Saving a juvenile willow tree

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We got a weeping willow last fall. We planted it, but we didn't get the protective fencing around it before the deer took their antlers to it. It was girdled. We left it alone just to see if there may be some kind of miracle come spring. Well, while looking at the tree today, I found a few green buds around the base of the trunk where the tree did not get damaged by the deer. The rest of the tree is gone -- brown and dry. If I cut off the dead part above where the buds are sprouting, can it manage to recover and grow normally from just a short stem? The trunk is barely an inch in diameter. I'm hoping it can still be saved.
 
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We made a similar error and didn't protect our new lime trees sufficiently well - I suppose you have to learn the hard way sometimes. The good news is that if you cleanly cut off the top of the damaged willow, and protect it well, it will grow again, and willow is relatively fast growing, so all is not lost! Good luck. :) Welcome to the forum by the way.
 
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Fifty odd years ago reading about taking cuttings most were about nine inches and the thickness of a pencil, heel in. Willow, 'Take a growth about three quarters of an inch and six foot long, make a hole in the ground with a crowbar '. I told Dad and he said just what cpp did "And stand back". Yours has the roots established, those shoots will shoot.

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We made a similar error and didn't protect our new lime trees sufficiently well - I suppose you have to learn the hard way sometimes. The good news is that if you cleanly cut off the top of the damaged willow, and protect it well, it will grow again, and willow is relatively fast growing, so all is not lost! Good luck. :) Welcome to the forum by the way.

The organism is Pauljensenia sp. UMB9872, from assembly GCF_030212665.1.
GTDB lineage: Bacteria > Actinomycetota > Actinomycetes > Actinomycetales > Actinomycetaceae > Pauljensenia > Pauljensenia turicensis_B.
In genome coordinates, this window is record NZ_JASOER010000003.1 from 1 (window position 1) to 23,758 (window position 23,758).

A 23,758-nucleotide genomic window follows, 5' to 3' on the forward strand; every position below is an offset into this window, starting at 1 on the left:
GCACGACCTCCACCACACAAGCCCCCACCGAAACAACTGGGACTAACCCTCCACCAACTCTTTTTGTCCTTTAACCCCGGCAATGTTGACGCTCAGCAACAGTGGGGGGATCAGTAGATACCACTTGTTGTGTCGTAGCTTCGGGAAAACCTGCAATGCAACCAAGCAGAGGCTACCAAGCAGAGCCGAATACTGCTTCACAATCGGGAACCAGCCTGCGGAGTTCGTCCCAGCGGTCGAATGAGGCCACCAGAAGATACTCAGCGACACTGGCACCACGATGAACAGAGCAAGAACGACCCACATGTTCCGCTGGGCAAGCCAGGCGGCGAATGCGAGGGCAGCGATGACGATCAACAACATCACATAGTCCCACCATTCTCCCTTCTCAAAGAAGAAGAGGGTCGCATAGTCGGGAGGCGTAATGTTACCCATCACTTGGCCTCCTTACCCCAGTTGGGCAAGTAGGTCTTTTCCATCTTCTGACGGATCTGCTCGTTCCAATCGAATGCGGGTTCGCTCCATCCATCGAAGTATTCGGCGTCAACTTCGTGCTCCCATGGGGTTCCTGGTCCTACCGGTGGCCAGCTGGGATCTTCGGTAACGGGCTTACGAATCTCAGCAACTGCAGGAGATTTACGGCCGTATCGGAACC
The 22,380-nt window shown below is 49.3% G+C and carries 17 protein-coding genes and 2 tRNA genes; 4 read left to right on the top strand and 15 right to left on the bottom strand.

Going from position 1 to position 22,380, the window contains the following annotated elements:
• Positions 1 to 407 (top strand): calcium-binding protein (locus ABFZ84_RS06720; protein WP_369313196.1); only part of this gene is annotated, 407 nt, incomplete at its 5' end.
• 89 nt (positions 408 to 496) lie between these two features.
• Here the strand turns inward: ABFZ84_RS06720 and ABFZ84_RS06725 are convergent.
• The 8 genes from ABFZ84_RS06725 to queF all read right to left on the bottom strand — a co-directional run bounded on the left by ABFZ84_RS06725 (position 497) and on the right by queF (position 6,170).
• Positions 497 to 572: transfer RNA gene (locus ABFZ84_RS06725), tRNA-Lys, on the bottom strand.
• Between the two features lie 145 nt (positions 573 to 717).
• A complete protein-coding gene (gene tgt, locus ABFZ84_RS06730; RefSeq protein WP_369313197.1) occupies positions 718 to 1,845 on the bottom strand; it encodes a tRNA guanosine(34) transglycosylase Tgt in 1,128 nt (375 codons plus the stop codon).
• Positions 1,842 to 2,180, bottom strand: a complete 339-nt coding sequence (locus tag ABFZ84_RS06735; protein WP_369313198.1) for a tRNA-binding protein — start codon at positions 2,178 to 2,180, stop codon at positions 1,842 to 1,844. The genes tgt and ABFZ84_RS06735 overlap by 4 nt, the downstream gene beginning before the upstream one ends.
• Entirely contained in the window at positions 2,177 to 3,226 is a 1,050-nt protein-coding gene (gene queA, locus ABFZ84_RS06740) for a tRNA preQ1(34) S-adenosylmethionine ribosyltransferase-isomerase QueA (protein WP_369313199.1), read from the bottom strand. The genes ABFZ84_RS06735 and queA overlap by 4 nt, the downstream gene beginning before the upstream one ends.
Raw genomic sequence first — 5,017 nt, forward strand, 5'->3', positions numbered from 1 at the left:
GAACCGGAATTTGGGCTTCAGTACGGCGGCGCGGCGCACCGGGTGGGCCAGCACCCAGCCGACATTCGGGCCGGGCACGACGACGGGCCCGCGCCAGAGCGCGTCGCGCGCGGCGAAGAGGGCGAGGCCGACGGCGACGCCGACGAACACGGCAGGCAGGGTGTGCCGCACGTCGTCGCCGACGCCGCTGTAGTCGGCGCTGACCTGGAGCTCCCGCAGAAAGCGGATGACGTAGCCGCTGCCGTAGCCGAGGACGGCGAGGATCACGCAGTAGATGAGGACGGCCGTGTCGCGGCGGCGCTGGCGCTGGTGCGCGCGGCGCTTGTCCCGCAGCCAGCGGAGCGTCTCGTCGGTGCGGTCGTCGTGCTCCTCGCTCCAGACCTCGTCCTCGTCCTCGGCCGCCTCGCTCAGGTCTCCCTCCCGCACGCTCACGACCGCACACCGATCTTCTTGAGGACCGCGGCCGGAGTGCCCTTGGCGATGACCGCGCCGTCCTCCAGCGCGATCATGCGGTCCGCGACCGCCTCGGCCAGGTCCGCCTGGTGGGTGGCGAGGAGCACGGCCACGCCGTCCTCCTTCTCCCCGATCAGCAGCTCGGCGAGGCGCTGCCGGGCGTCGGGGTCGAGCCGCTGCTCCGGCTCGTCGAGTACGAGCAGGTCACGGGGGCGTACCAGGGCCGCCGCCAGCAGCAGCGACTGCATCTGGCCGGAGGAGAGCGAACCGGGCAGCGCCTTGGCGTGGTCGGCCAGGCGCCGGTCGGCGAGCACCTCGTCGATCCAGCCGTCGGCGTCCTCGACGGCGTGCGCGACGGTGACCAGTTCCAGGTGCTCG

I cut off everything above where the highest green bud is. That’s left about 14in/35cm of stem sticking out of the ground. I cut it as clean as I could. Is there anything I should put on the exposed top of the stem/trunk where I cut it, to protect it from disease?
 
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I cut off everything above where the highest green bud is. That’s left about 14in/35cm of stem sticking out of the ground. I cut it as clean as I could. Is there anything I should put on the exposed top of the stem/trunk where I cut it, to protect it from disease?
I wouldn't do that, you could cause more harm than good. A willow should fix itself, and it will fare better on its own. I would only consider a sealer for trees that are particularly prone to disease, like elm for example. It will grow away now quite happily. Willow trees especially appreciate watering in the dry weather.
 
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I always make that top cut slant so it sheds water, but I don't think it would matter much, ducks and willows love water.
PS. you did give it some protection from the bark eaters ?
 

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